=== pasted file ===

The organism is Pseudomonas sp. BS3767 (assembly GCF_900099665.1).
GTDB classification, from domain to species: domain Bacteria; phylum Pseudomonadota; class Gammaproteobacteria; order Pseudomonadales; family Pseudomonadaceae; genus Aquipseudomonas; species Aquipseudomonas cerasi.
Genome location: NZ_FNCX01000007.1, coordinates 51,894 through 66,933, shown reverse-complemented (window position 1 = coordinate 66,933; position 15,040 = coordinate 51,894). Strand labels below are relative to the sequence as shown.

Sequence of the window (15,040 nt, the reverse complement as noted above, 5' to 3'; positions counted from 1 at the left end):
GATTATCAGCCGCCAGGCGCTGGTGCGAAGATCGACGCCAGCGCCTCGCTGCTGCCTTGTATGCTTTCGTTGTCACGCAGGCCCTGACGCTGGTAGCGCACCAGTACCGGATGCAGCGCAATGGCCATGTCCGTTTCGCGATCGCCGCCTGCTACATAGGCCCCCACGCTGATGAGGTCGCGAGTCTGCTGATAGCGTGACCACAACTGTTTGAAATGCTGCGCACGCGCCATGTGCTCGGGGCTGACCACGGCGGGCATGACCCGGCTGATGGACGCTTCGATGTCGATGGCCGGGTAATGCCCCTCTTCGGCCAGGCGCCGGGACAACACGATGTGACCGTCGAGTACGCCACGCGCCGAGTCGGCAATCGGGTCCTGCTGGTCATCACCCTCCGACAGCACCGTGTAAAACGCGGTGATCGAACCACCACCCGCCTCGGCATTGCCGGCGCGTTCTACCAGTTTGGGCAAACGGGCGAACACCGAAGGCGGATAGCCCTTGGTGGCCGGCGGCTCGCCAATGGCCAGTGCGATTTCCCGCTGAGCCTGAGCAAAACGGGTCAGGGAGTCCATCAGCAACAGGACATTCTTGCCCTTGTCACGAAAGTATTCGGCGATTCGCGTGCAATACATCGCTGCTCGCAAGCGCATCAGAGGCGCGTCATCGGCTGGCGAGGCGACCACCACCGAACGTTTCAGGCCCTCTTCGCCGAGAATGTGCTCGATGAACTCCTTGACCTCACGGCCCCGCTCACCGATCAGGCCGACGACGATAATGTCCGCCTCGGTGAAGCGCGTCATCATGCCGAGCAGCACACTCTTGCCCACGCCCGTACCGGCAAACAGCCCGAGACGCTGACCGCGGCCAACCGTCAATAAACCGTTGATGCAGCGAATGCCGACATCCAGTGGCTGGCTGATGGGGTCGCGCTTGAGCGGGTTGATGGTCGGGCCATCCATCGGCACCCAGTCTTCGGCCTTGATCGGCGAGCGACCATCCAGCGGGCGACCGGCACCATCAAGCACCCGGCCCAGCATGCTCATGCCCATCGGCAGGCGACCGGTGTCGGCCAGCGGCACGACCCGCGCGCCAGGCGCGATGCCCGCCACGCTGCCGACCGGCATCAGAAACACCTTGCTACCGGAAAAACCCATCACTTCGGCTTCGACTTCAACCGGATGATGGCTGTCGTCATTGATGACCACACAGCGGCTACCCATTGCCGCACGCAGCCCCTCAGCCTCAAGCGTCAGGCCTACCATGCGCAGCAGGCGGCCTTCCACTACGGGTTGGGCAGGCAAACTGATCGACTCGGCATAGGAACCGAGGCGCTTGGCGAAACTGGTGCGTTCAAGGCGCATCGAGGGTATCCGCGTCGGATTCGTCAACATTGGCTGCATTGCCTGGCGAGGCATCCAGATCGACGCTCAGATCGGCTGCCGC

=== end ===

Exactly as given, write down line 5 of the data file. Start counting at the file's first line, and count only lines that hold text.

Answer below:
GATTATCAGCCGCCAGGCGCTGGTGCGAAGATCGACGCCAGCGCCTCGCTGCTGCCTTGTATGCTTTCGTTGTCACGCAGGCCCTGACGCTGGTAGCGCACCAGTACCGGATGCAGCGCAATGGCCATGTCCGTTTCGCGATCGCCGCCTGCTACATAGGCCCCCACGCTGATGAGGTCGCGAGTCTGCTGATAGCGTGACCACAACTGTTTGAAATGCTGCGCACGCGCCATGTGCTCGGGGCTGACCACGGCGGGCATGACCCGGCTGATGGACGCTTCGATGTCGATGGCCGGGTAATGCCCCTCTTCGGCCAGGCGCCGGGACAACACGATGTGACCGTCGAGTACGCCACGCGCCGAGTCGGCAATCGGGTCCTGCTGGTCATCACCCTCCGACAGCACCGTGTAAAACGCGGTGATCGAACCACCACCCGCCTCGGCATTGCCGGCGCGTTCTACCAGTTTGGGCAAACGGGCGAACACCGAAGGCGGATAGCCCTTGGTGGCCGGCGGCTCGCCAATGGCCAGTGCGATTTCCCGCTGAGCCTGAGCAAAACGGGTCAGGGAGTCCATCAGCAACAGGACATTCTTGCCCTTGTCACGAAAGTATTCGGCGATTCGCGTGCAATACATCGCTGCTCGCAAGCGCATCAGAGGCGCGTCATCGGCTGGCGAGGCGACCACCACCGAACGTTTCAGGCCCTCTTCGCCGAGAATGTGCTCGATGAACTCCTTGACCTCACGGCCCCGCTCACCGATCAGGCCGACGACGATAATGTCCGCCTCGGTGAAGCGCGTCATCATGCCGAGCAGCACACTCTTGCCCACGCCCGTACCGGCAAACAGCCCGAGACGCTGACCGCGGCCAACCGTCAATAAACCGTTGATGCAGCGAATGCCGACATCCAGTGGCTGGCTGATGGGGTCGCGCTTGAGCGGGTTGATGGTCGGGCCATCCATCGGCACCCAGTCTTCGGCCTTGATCGGCGAGCGACCATCCAGCGGGCGACCGGCACCATCAAGCACCCGGCCCAGCATGCTCATGCCCATCGGCAGGCGACCGGTGTCGGCCAGCGGCACGACCCGCGCGCCAGGCGCGATGCCCGCCACGCTGCCGACCGGCATCAGAAACACCTTGCTACCGGAAAAACCCATCACTTCGGCTTCGACTTCAACCGGATGATGGCTGTCGTCATTGATGACCACACAGCGGCTACCCATTGCCGCACGCAGCCCCTCAGCCTCAAGCGTCAGGCCTACCATGCGCAGCAGGCGGCCTTCCACTACGGGTTGGGCAGGCAAACTGATCGACTCGGCATAGGAACCGAGGCGCTTGGCGAAACTGGTGCGTTCAAGGCGCATCGAGGGTATCCGCGTCGGATTCGTCAACATTGGCTGCATTGCCTGGCGAGGCATCCAGATCGACGCTCAGATCGGCTGCCGC